Harrods, Selfridges, and Harvey Nichols are among the retailers on the receiving end of a new campaign against the sale of fur in UK shops.
Respect for Animals, one of the main bodies responsible for the closure of fur departments in the major stores in the early Nineties, has reignited the battle against the fur trade by accusing top names of lying over “strict anti-fur policies”.
It says that in a survey of 47 retailers which claimed not to sell fur, 14 were found to have items containing fur on sale. Harrods, Harvey Nichols, and Selfridges, as well as Fenwick, Yves St Laurent and Chanel, are among the 14 names on the list.
Selfridges says it decided to enforce a strict anti-fur policy at the end of last year, but that some items, including a range of clothes bought by fashion label Joseph, were still on sale.
Respect for Animals spokesman Mark Glover says: “It seems that some of Britain’s most famous retailers have found that ‘fur’ is a dirty word and that they do not like to admit to selling garments containing it.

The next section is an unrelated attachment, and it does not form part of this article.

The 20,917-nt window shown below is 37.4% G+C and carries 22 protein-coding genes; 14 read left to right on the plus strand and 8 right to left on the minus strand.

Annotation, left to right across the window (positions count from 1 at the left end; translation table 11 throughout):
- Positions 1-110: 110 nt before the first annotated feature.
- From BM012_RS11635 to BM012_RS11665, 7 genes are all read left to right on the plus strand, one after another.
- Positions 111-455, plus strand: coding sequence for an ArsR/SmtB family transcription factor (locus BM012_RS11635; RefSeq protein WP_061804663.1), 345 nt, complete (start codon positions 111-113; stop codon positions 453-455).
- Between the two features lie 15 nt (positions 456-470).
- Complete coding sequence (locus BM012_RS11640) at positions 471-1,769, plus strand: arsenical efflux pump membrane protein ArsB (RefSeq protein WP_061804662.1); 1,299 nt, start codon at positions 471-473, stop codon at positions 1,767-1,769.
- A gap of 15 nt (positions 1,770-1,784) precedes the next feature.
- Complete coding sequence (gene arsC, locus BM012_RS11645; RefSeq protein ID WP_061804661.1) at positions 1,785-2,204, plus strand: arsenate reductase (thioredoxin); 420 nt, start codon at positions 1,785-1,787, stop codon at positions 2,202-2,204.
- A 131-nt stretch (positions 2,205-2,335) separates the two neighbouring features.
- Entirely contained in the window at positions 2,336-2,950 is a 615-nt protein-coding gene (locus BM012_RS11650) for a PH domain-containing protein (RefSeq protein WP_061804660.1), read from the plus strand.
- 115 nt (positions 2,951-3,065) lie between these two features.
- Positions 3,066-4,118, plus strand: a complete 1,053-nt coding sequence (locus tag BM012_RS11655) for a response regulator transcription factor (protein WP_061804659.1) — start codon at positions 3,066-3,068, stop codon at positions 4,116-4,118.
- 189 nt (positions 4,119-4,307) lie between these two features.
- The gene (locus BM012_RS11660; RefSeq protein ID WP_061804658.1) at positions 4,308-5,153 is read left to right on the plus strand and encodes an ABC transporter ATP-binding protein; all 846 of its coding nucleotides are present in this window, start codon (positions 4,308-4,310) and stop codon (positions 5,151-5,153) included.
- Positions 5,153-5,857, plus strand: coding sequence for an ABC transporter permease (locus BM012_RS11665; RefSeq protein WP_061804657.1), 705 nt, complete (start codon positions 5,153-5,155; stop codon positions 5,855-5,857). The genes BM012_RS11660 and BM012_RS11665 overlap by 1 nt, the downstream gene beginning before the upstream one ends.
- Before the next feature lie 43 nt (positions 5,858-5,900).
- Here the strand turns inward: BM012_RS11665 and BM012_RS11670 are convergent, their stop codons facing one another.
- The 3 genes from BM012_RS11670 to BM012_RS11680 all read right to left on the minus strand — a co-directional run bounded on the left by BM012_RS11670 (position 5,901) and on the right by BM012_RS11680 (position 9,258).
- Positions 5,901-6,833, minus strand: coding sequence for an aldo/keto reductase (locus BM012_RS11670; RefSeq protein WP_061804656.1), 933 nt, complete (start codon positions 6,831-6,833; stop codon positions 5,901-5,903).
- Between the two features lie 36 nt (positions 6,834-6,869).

“We shall be urging shoppers to stay away from the retailers on our list of shame until the stores do what they say.”
The animal rights body, which launches a nationwide cinema advertising campaign devised by DMB&B this week, plans to boycott the major stores and says it will publish its “list of shame” unless retail fur items are removed.
The ad, which contrasts images from inside a luxury women’s clothing shop with those from inside one of the remaining 14 fur factory farms in the UK, breaks on the day before the launch of London Fashion Week.
A Harrods spokesman says: “It is possible that whoever answered the questions thought they meant fur coats, which we stopped selling in the early Nineties. We openly sell fur-trimmed items and have done so consistently since then.”